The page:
Been a funny window, though not historically odd, with Villa getting some early business done to see everything go quiet toward the deadline. You’d expect the debate that’s ensued.
Naturally, based on things said and the always relentless links in the press, many have expected a big influx of exciting signings this January. Especially as Unai started clearing house and talked about upgrading the squad. But, as is most often the case, useful January signings are usually elusive or very expensive. After all, no one really wants to lose good players mid-season unless they face letting them go for free in a few months’ time.
So, we’ve got “In Unai We Trust,” on one hand and “Where are all the signings?!” on the the other.
Like most everyone else, I’m not immune to getting excited about certain prospects, and when they don’t start being announced by the club it’s natural to feel a bit let down. Until you realize most of your hopes and expectations have been manufactured.
To a person, the calm heads point out our recent history, you know, the one in which we’ve gotten a lot of our signings wrong, especially in January. They point out that it’s better not to make signings for signings’ sake. That it’s better not to overpay. And, naturally, they’re right.
On the other hand, you can also reasonably ask that given our outgoings, are Villa not a bit lightweight with 18 to go?
What I’m seeing is that Emery’s made his mind up on a couple things: 1) the starting XI, by and large, and 2) the quality (and resulting financial consequences) of the squad as a whole. And it’s hard to argue with him on either count. It’s not a very deep squad, yet we’ve been carrying players bought for one reason or another who aren’t part of the plan going forward. The surplus has to go sooner or later to clear them off the books and make room on the roster. But, a couple of key injuries could cause us some problems.
There is a bit of risk involved, then, though Villa are closing in on safety. But what about Europe, final placing, and momentum? These could be irrelevant to Emery at the moment, despite the growing expectations his turnaround has fostered.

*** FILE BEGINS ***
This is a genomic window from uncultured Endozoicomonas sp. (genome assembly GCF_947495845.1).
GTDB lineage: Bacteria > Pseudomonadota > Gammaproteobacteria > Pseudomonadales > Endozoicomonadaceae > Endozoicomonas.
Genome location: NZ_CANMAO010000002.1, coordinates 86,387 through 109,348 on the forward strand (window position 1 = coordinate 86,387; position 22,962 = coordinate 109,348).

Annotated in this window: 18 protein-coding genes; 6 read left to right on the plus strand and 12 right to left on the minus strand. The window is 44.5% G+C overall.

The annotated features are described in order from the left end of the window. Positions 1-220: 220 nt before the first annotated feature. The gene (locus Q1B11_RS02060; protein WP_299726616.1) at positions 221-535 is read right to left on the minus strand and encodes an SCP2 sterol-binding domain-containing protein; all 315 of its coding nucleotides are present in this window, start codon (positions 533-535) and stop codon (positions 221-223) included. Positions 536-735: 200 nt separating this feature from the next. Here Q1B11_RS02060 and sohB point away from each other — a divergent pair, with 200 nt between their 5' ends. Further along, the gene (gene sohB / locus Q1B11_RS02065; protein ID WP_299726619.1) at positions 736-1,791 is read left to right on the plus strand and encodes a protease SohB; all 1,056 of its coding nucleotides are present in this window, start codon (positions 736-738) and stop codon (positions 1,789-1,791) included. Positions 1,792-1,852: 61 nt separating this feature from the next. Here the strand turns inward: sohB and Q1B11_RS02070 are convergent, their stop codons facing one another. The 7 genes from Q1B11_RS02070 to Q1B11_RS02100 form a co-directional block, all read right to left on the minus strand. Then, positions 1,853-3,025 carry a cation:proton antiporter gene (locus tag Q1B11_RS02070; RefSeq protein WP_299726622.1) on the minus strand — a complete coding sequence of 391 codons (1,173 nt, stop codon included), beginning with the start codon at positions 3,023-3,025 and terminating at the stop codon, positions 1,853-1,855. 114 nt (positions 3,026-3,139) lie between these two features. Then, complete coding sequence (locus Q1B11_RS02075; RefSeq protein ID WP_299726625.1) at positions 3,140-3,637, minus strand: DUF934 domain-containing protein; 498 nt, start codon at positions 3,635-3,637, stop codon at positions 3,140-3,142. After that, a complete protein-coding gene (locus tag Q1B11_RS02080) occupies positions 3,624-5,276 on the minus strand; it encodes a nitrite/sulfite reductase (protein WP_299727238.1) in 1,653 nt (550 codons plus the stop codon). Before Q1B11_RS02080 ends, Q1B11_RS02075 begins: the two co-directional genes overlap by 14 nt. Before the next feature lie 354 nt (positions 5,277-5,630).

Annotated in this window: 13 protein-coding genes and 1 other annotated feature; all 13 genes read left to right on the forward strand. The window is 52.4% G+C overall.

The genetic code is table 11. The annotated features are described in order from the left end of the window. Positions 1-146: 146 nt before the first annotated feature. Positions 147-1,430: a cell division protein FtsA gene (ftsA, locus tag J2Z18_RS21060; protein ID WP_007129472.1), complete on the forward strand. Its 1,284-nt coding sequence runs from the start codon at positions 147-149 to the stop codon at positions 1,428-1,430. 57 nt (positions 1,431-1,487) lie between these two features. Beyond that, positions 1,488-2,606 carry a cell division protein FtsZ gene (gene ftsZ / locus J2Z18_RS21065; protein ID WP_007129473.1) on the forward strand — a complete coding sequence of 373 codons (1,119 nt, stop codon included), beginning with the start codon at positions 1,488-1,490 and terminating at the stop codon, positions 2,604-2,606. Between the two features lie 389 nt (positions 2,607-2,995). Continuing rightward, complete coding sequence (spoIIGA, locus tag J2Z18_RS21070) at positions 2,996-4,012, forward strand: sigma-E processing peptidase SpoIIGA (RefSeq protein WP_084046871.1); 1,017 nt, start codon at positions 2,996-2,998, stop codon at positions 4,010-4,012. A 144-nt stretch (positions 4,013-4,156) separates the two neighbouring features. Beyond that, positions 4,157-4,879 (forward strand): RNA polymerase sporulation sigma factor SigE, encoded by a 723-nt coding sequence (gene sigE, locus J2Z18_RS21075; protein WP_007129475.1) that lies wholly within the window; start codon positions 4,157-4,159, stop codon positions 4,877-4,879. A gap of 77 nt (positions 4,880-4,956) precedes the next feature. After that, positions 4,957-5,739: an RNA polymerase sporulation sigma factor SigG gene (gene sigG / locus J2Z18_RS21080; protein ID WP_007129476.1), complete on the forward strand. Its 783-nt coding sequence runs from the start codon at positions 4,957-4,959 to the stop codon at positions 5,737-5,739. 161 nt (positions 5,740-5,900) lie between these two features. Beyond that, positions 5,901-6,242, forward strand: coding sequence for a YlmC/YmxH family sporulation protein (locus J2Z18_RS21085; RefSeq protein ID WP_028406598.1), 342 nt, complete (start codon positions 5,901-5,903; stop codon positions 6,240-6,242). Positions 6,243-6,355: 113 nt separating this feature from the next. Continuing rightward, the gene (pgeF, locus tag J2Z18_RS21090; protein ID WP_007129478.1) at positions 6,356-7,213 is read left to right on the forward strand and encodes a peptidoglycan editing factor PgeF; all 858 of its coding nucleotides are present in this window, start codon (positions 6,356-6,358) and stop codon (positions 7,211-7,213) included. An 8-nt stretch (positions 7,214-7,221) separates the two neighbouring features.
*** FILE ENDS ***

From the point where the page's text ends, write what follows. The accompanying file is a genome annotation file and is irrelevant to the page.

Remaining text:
My guess is that Emery is thinking “If the current squad can finish top-half, great. But it’s more important to be able to build a better squad responsibly than overreach for instant ‘success’.” Which is a rather adult and pragmatic way of looking at it, and one I welcome.
Don’t get me wrong, I look at a number of players we’ve been linked with and would quite like them to come in. But at what cost in terms of transfer fees and contracts? Dembele may seem like a short-term no-brainer, but he could be asking for a lot of longer-term assurances Villa don’t want to make. OM may be taking the piss with their valuation of Guendouzzi. And Matteo (plus his agent, perhaps) may not really want to entertain a January move. Henrique’s another, but obviously very expensive.
And the cost of individuals is important when we hear Emery say he wants two at every position. Granted, a lot of those second-string players may be in our starting XI already, but if we’re talking £30m-£50m signings in January, we’re not going to get very far, and it surely cuts into the summer money. Fans say, “Screw the money, we’ve got plenty, just get it done!” To which I say, “Chelsea.”
We’ve not been like Brighton. And when we’ve tried, we’ve not really succeeded. But they’ve unearthed a wealth of talent on the cheap by being very clever. I’m thinking Unai wants to do that (see Jhon Duran, who’s a bit more expensive than some of Brighton’s coups), while also recognizing he needs a couple-three true impact players that can come right in. There’s lots of value out there, and there are some good established players. It’s all in the mix, and the right fits.
End of the day, I’m in the Unai-We-Trust camp. And if that means we’re done, we’re done, and I’m not too worked up about it.
Over to you.